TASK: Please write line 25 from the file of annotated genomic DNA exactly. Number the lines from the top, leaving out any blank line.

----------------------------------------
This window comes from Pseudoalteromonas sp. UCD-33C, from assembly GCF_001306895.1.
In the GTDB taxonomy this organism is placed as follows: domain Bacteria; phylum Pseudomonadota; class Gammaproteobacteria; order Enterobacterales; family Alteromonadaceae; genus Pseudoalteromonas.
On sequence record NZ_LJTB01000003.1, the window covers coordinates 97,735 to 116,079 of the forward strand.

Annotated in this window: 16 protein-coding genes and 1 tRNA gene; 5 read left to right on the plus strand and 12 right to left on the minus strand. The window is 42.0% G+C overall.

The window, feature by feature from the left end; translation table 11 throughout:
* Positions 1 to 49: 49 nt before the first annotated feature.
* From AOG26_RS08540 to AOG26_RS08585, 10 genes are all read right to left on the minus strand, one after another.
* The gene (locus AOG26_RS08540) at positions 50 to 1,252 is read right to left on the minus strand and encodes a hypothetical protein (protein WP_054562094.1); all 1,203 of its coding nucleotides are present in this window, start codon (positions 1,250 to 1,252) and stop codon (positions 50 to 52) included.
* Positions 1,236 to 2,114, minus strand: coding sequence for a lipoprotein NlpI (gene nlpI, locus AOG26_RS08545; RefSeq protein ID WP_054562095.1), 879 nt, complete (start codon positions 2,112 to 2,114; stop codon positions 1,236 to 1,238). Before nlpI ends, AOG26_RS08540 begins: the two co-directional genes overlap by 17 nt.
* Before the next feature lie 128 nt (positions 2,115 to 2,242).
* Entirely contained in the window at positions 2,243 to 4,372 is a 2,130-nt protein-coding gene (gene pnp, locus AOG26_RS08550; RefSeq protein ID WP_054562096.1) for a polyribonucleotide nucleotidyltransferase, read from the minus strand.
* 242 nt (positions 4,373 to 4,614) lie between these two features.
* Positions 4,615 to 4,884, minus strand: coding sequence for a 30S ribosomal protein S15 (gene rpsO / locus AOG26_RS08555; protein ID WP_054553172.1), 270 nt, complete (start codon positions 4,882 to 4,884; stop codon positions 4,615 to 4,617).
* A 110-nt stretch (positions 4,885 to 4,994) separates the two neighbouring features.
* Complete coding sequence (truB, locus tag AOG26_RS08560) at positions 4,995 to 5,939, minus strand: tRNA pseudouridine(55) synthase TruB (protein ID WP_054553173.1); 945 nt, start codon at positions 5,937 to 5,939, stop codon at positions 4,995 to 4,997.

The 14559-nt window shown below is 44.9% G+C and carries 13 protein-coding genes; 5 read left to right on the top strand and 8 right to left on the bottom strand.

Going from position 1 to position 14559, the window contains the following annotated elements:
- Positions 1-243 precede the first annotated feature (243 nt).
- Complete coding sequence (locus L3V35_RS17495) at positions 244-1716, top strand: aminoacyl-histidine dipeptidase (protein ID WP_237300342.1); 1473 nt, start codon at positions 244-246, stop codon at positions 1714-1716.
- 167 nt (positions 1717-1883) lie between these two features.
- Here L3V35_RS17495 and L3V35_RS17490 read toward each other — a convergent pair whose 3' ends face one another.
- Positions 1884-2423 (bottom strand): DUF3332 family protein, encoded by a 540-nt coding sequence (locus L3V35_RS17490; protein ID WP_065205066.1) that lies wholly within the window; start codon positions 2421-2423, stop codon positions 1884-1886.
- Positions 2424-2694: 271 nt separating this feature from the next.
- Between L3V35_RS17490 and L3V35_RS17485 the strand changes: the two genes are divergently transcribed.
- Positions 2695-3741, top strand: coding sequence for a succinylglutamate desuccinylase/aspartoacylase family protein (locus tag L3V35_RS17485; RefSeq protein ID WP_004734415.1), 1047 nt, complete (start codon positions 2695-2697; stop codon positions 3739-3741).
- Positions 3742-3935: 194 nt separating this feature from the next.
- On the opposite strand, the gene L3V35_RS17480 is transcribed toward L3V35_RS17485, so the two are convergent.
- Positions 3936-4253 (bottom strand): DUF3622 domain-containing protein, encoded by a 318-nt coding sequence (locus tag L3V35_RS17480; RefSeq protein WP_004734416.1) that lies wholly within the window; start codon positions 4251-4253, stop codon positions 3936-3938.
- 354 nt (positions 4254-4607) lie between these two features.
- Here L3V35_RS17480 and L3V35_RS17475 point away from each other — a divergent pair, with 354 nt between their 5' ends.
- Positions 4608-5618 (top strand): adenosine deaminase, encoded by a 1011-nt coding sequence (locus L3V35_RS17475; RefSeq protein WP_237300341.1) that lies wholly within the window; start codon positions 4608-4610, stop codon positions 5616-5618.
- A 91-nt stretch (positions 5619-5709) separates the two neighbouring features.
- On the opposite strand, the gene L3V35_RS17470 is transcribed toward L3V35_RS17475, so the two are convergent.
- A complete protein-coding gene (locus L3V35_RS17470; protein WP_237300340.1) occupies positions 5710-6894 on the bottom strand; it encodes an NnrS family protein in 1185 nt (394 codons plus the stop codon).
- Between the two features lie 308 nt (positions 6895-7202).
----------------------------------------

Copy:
- Positions 2695-3741, top strand: coding sequence for a succinylglutamate desuccinylase/aspartoacylase family protein (locus tag L3V35_RS17485; RefSeq protein ID WP_004734415.1), 1047 nt, complete (start codon positions 2695-2697; stop codon positions 3739-3741).